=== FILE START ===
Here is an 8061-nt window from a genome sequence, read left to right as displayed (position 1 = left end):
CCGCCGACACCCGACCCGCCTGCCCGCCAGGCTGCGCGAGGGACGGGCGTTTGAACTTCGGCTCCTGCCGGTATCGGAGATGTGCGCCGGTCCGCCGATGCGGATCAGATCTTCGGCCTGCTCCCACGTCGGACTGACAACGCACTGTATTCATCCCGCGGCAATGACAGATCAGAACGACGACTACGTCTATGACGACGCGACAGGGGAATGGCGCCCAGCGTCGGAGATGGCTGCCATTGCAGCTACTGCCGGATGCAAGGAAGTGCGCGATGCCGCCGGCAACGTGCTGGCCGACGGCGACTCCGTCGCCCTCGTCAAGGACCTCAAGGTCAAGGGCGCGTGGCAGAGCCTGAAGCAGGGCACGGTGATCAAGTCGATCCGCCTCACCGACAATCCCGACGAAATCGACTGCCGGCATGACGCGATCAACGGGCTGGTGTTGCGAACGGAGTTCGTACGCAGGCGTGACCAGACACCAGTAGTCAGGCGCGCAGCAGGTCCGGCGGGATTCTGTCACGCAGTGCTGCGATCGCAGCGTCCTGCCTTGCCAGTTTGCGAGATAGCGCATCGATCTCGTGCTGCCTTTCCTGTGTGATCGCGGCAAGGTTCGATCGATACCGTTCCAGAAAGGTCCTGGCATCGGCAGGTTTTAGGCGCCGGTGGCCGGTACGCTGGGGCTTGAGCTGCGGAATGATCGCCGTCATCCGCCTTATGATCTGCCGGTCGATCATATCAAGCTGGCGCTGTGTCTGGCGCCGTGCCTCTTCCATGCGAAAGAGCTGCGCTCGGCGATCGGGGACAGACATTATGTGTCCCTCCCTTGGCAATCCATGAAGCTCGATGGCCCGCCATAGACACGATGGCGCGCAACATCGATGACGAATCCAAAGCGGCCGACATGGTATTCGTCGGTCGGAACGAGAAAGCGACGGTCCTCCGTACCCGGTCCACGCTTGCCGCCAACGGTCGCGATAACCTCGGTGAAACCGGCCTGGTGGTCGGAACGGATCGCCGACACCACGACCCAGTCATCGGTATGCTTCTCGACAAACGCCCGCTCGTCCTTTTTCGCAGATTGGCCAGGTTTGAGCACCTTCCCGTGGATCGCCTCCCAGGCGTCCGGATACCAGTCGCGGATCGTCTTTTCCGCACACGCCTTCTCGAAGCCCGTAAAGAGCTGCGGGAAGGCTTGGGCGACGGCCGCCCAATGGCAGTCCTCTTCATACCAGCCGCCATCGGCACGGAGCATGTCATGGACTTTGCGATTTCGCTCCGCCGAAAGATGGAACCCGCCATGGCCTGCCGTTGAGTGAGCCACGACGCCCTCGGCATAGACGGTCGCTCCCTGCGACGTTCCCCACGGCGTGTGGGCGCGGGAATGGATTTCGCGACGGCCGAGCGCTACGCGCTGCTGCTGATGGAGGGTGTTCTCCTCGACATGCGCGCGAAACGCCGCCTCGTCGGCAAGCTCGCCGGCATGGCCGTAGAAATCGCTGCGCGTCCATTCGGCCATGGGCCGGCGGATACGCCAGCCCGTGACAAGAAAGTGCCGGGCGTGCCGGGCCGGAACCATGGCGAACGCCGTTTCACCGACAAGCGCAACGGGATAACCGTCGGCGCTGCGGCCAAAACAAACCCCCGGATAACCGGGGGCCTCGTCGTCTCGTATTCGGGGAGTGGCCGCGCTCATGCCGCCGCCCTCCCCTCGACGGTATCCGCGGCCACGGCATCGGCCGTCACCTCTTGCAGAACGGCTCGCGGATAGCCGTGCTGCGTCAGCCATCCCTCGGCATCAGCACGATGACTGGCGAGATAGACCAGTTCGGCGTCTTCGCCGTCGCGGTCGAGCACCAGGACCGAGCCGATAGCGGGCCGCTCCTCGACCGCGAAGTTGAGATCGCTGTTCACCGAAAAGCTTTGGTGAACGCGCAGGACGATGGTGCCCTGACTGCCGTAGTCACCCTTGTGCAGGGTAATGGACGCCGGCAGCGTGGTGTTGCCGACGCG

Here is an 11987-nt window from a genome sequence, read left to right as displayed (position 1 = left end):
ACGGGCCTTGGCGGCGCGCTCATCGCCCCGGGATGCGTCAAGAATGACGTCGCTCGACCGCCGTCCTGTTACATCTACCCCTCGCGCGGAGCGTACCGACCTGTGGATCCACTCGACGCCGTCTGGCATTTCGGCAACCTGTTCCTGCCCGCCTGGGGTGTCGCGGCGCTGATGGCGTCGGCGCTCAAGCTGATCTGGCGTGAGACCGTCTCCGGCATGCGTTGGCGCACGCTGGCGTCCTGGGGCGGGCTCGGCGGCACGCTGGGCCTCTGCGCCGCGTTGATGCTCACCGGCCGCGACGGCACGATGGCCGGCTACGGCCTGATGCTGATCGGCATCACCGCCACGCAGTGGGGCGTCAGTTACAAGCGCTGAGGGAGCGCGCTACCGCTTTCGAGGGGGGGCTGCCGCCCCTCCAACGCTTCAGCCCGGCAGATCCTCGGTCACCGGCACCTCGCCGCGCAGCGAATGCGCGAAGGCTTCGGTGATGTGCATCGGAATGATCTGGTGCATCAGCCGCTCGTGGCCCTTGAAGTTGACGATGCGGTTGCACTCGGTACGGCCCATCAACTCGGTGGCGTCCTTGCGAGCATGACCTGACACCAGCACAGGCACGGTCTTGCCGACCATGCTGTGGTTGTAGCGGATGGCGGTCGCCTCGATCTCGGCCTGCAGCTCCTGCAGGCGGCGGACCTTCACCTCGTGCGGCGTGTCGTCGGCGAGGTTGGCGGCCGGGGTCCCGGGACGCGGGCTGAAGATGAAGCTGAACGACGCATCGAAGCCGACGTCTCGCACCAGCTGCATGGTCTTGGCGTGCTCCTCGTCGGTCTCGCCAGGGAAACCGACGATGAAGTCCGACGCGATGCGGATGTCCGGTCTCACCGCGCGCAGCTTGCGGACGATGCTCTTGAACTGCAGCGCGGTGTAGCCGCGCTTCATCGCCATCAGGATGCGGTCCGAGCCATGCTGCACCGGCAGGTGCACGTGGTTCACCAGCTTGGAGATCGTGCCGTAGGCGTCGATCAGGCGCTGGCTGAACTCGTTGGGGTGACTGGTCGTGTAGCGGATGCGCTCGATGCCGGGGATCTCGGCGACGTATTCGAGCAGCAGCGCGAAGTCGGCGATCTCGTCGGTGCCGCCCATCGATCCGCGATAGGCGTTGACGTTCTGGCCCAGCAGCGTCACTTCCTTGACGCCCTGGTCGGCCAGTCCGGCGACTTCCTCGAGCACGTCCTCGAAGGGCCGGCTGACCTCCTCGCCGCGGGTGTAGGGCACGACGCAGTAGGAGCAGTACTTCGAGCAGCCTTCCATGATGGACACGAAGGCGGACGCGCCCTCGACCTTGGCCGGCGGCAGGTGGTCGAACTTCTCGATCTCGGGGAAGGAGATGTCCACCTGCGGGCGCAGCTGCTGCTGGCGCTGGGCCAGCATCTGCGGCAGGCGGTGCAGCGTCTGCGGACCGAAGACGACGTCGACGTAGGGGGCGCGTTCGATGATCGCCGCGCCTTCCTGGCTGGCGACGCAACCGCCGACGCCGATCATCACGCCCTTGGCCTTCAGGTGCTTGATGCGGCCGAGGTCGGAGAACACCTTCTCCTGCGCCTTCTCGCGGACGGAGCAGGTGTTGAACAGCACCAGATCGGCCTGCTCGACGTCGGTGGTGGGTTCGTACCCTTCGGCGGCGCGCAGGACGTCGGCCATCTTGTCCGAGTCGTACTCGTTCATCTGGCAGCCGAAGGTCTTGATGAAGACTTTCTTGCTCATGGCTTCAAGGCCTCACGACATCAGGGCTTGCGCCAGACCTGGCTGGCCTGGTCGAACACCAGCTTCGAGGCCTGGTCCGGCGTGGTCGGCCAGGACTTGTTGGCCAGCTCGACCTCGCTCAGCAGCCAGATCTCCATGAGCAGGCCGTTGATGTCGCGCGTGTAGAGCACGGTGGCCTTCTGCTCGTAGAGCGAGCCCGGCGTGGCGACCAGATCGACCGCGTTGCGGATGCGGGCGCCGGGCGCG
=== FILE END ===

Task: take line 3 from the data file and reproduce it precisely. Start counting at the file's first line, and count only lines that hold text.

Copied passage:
Here is an 11987-nt window from a genome sequence, read left to right as displayed (position 1 = left end):